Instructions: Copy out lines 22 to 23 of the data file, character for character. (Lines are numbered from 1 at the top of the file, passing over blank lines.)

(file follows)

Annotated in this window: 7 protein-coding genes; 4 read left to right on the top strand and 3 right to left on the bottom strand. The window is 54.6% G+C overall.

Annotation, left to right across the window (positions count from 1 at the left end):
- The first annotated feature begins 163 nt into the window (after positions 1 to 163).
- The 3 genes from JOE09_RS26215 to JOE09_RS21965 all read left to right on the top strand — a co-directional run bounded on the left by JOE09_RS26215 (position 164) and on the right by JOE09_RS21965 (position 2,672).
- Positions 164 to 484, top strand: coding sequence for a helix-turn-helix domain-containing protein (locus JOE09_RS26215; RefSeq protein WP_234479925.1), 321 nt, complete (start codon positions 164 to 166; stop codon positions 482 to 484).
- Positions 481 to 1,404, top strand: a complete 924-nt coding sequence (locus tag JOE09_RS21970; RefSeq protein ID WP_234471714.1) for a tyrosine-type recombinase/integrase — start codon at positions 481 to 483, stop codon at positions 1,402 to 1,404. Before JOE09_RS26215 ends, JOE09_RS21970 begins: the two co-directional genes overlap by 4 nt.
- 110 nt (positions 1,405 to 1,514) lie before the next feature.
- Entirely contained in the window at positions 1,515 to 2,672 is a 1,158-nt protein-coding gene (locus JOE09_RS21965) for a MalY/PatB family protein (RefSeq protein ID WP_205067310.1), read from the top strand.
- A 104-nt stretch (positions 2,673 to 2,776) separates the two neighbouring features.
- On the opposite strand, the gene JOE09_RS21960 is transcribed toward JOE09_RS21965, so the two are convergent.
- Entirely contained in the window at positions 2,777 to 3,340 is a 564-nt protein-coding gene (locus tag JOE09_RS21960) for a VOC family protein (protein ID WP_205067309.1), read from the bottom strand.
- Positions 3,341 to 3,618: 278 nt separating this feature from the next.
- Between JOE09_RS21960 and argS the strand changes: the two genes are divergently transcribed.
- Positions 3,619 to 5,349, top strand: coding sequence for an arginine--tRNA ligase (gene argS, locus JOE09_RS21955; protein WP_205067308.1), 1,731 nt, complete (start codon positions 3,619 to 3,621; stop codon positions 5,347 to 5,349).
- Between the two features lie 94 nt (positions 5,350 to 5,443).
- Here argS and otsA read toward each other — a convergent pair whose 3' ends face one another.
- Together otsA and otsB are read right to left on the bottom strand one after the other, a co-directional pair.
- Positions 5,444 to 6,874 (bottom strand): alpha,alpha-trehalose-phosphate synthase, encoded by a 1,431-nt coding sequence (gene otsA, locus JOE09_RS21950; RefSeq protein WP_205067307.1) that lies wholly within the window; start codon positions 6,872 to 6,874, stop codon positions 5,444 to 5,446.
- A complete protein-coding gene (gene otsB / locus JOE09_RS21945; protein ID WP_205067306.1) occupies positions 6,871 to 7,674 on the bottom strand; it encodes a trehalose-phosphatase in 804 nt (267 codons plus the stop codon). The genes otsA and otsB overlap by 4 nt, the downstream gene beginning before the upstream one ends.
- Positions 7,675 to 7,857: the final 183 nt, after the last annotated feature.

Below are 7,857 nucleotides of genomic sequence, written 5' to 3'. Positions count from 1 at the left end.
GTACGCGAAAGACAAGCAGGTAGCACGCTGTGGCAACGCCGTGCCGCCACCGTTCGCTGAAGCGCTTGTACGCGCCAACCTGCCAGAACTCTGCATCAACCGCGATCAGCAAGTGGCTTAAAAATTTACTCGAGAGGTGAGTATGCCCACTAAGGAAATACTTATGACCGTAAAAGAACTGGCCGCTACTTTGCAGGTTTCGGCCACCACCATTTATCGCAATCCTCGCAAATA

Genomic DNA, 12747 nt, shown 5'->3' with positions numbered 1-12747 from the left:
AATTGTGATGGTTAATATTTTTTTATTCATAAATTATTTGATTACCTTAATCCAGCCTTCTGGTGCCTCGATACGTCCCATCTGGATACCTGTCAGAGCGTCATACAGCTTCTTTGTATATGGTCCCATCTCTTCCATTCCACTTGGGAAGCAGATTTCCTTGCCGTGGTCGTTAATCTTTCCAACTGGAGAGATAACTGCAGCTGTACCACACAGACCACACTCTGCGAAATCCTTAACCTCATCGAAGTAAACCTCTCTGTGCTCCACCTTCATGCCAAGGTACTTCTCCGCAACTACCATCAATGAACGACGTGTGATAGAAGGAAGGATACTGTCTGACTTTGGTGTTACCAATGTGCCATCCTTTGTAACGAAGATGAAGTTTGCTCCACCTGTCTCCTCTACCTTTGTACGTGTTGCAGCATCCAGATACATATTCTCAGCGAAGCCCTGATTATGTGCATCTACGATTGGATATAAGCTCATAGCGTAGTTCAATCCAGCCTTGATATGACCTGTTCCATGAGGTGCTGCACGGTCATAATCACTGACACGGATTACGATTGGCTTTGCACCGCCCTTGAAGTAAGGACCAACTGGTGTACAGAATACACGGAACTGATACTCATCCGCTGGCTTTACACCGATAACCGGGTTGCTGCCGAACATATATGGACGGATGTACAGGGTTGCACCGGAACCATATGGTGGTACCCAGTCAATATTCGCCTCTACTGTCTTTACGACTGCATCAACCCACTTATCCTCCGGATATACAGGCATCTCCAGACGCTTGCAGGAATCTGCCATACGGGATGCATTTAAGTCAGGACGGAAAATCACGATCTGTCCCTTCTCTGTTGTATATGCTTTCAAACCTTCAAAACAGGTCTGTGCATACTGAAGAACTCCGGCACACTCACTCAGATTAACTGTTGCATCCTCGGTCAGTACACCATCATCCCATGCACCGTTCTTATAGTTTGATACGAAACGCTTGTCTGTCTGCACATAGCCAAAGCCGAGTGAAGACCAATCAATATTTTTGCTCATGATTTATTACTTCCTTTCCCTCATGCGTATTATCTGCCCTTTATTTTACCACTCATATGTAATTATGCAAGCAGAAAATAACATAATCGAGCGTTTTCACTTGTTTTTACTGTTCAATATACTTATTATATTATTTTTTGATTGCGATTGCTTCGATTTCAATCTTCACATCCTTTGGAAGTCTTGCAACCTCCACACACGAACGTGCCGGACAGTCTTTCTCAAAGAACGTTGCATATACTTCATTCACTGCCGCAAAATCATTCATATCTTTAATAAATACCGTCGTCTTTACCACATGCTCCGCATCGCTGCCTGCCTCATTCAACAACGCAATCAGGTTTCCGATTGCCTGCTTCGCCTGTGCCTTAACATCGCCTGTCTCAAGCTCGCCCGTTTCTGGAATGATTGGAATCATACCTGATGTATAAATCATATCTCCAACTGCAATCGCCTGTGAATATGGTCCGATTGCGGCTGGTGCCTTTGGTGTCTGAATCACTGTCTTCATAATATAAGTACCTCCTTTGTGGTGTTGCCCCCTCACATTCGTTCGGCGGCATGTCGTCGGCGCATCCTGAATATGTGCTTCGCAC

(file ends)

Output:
GTACGCGAAAGACAAGCAGGTAGCACGCTGTGGCAACGCCGTGCCGCCACCGTTCGCTGAAGCGCTTGTACGCGCCAACCTGCCAGAACTCTGCATCAACCGCGATCAGCAAGTGGCTTAAAAATTTACTCGAGAGGTGAGTATGCCCACTAAGGAAATACTTATGACCGTAAAAGAACTGGCCGCTACTTTGCAGGTTTCGGCCACCACCATTTATCGCAATCCTCGCAAATA

Genomic DNA, 12747 nt, shown 5'->3' with positions numbered 1-12747 from the left: